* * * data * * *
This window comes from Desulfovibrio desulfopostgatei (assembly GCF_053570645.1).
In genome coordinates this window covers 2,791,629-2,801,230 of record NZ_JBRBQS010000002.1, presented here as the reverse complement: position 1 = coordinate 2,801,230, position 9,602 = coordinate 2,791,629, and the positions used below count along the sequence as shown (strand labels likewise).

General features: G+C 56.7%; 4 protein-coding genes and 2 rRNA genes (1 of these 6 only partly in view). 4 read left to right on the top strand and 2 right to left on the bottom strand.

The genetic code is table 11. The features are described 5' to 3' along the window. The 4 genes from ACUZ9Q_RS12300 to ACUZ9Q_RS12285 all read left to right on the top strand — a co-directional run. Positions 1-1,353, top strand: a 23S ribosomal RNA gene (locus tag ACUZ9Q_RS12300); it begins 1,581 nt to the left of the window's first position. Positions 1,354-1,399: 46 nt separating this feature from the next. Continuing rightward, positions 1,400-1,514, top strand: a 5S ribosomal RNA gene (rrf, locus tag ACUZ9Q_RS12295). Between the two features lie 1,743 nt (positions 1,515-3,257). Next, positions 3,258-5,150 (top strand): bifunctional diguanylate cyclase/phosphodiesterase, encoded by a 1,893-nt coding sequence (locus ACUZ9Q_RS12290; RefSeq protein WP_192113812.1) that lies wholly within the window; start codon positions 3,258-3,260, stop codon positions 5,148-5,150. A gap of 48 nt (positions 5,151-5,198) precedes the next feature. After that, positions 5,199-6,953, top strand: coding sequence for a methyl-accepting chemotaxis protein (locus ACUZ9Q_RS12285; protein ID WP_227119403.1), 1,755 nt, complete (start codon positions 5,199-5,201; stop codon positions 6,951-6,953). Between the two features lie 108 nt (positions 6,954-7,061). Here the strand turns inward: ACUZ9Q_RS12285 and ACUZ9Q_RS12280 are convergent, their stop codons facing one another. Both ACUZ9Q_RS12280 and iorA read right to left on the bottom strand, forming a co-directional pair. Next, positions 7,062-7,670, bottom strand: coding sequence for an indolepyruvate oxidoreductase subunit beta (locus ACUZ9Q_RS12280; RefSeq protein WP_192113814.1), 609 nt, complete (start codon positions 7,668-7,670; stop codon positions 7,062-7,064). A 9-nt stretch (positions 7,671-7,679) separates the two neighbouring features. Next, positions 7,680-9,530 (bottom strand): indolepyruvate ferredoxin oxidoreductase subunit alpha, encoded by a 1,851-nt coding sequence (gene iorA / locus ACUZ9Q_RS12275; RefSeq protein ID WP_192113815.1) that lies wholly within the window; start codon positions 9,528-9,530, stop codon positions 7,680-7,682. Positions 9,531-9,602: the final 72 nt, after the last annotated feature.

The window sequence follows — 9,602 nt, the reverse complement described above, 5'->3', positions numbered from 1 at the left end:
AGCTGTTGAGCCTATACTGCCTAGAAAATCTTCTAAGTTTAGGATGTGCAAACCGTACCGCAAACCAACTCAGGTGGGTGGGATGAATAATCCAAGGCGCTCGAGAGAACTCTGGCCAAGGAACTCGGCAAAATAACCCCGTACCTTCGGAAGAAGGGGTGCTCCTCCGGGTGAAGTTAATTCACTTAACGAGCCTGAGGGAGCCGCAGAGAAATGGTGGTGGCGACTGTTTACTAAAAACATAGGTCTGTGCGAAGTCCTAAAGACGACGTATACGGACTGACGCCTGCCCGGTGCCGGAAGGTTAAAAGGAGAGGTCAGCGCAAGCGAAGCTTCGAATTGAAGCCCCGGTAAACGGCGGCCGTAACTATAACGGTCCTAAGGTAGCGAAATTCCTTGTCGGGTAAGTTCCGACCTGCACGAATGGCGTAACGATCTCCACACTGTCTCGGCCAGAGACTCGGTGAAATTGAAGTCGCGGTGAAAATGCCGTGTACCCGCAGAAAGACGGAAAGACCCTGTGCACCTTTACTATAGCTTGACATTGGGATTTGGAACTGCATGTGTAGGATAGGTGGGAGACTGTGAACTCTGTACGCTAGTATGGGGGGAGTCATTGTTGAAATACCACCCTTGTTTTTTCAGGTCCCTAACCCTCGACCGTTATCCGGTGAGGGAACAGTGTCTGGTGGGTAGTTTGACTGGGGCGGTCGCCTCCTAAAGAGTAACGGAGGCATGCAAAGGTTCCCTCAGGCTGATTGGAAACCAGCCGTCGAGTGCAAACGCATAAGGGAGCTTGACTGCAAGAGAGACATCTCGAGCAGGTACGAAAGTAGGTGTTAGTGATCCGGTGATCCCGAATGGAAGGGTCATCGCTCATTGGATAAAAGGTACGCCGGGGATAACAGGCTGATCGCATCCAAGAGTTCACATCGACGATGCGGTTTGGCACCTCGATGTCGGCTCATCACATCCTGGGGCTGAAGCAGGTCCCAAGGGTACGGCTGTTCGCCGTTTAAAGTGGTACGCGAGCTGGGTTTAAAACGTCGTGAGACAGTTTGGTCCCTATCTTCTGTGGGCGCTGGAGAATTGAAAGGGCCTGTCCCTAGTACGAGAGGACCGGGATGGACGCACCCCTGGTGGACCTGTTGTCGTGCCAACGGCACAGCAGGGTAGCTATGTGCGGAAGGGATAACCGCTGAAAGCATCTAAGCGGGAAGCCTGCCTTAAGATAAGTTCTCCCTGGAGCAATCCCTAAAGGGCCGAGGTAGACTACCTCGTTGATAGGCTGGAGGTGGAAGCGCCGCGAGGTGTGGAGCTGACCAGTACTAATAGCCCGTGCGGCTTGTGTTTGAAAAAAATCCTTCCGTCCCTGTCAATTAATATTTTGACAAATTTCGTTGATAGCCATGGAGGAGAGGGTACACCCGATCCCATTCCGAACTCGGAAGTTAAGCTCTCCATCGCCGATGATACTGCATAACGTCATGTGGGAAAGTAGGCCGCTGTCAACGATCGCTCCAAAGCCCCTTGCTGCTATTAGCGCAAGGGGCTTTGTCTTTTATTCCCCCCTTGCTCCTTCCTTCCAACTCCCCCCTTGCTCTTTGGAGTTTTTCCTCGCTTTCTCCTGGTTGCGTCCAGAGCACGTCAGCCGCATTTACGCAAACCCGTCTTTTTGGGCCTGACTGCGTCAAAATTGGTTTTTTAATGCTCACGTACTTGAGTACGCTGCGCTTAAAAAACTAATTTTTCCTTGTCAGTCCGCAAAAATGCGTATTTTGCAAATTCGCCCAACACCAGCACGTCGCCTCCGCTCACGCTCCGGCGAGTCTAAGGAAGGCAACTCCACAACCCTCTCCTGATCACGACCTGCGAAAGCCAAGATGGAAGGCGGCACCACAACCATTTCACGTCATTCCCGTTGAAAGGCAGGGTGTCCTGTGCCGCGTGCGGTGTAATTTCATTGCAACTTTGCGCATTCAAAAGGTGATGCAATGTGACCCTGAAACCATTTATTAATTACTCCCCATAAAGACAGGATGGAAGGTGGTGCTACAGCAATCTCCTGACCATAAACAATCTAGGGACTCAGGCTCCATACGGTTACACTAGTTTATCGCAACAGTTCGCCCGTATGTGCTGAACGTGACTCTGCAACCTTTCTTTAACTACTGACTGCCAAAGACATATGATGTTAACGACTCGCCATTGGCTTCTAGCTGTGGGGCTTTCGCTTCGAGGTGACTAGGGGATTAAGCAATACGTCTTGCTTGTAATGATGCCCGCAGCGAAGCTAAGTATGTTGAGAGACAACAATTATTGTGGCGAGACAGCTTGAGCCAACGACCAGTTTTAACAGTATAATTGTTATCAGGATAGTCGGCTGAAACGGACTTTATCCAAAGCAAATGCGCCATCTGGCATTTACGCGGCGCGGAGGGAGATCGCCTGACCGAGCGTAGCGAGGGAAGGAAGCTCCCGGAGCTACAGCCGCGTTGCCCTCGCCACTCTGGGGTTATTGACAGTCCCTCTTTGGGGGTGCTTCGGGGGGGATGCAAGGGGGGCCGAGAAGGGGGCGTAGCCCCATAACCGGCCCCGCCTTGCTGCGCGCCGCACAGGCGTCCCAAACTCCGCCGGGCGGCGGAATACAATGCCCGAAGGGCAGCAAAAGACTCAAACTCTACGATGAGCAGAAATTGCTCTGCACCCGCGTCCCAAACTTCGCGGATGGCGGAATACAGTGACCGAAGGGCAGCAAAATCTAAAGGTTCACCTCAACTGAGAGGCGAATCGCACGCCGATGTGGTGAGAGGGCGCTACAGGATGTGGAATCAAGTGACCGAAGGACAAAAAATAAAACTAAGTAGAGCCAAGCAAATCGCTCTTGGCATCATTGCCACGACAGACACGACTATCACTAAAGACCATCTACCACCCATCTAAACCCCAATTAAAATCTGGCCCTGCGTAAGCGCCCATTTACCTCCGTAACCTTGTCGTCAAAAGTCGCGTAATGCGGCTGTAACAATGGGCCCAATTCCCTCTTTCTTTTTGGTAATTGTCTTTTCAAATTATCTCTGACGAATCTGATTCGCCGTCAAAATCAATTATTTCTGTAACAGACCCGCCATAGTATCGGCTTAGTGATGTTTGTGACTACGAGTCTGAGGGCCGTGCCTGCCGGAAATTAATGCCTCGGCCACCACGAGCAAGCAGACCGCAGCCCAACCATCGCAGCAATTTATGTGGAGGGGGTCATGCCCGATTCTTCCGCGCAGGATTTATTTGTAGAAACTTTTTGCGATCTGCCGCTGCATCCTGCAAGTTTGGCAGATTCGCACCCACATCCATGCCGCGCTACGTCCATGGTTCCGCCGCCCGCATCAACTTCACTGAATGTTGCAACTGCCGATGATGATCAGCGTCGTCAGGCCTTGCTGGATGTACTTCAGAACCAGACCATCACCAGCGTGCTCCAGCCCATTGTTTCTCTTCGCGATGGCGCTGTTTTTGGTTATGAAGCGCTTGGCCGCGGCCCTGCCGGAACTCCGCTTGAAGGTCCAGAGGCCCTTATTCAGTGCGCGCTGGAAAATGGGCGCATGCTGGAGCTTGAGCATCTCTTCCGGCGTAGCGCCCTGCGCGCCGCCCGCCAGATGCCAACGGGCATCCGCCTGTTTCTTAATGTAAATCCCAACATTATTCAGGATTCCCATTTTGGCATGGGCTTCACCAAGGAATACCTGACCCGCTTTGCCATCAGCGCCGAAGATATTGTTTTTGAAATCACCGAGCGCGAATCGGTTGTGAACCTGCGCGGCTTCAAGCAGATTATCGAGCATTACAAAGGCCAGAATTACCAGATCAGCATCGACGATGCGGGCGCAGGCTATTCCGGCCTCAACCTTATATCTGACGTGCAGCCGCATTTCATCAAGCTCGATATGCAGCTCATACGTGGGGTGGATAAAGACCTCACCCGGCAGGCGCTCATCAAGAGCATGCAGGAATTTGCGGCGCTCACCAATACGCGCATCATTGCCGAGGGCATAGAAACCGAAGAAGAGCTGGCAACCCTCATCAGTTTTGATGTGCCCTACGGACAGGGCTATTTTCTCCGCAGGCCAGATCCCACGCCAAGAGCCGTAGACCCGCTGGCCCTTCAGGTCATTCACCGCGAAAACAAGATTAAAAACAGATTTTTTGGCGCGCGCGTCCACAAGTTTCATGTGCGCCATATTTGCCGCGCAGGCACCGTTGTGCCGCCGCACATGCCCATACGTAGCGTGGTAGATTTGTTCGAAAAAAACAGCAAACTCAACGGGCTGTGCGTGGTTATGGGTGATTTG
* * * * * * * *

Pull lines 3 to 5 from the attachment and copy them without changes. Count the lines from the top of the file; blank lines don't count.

General features: G+C 56.7%; 4 protein-coding genes and 2 rRNA genes (1 of these 6 only partly in view). 4 read left to right on the top strand and 2 right to left on the bottom strand.

The genetic code is table 11. The features are described 5' to 3' along the window. The 4 genes from ACUZ9Q_RS12300 to ACUZ9Q_RS12285 all read left to right on the top strand — a co-directional run. Positions 1-1,353, top strand: a 23S ribosomal RNA gene (locus tag ACUZ9Q_RS12300); it begins 1,581 nt to the left of the window's first position. Positions 1,354-1,399: 46 nt separating this feature from the next. Continuing rightward, positions 1,400-1,514, top strand: a 5S ribosomal RNA gene (rrf, locus tag ACUZ9Q_RS12295). Between the two features lie 1,743 nt (positions 1,515-3,257). Next, positions 3,258-5,150 (top strand): bifunctional diguanylate cyclase/phosphodiesterase, encoded by a 1,893-nt coding sequence (locus ACUZ9Q_RS12290; RefSeq protein WP_192113812.1) that lies wholly within the window; start codon positions 3,258-3,260, stop codon positions 5,148-5,150. A gap of 48 nt (positions 5,151-5,198) precedes the next feature. After that, positions 5,199-6,953, top strand: coding sequence for a methyl-accepting chemotaxis protein (locus ACUZ9Q_RS12285; protein ID WP_227119403.1), 1,755 nt, complete (start codon positions 5,199-5,201; stop codon positions 6,951-6,953). Between the two features lie 108 nt (positions 6,954-7,061). Here the strand turns inward: ACUZ9Q_RS12285 and ACUZ9Q_RS12280 are convergent, their stop codons facing one another. Both ACUZ9Q_RS12280 and iorA read right to left on the bottom strand, forming a co-directional pair. Next, positions 7,062-7,670, bottom strand: coding sequence for an indolepyruvate oxidoreductase subunit beta (locus ACUZ9Q_RS12280; RefSeq protein WP_192113814.1), 609 nt, complete (start codon positions 7,668-7,670; stop codon positions 7,062-7,064). A 9-nt stretch (positions 7,671-7,679) separates the two neighbouring features. Next, positions 7,680-9,530 (bottom strand): indolepyruvate ferredoxin oxidoreductase subunit alpha, encoded by a 1,851-nt coding sequence (gene iorA / locus ACUZ9Q_RS12275; RefSeq protein ID WP_192113815.1) that lies wholly within the window; start codon positions 9,528-9,530, stop codon positions 7,680-7,682. Positions 9,531-9,602: the final 72 nt, after the last annotated feature.

The window sequence follows — 9,602 nt, the reverse complement described above, 5'->3', positions numbered from 1 at the left end: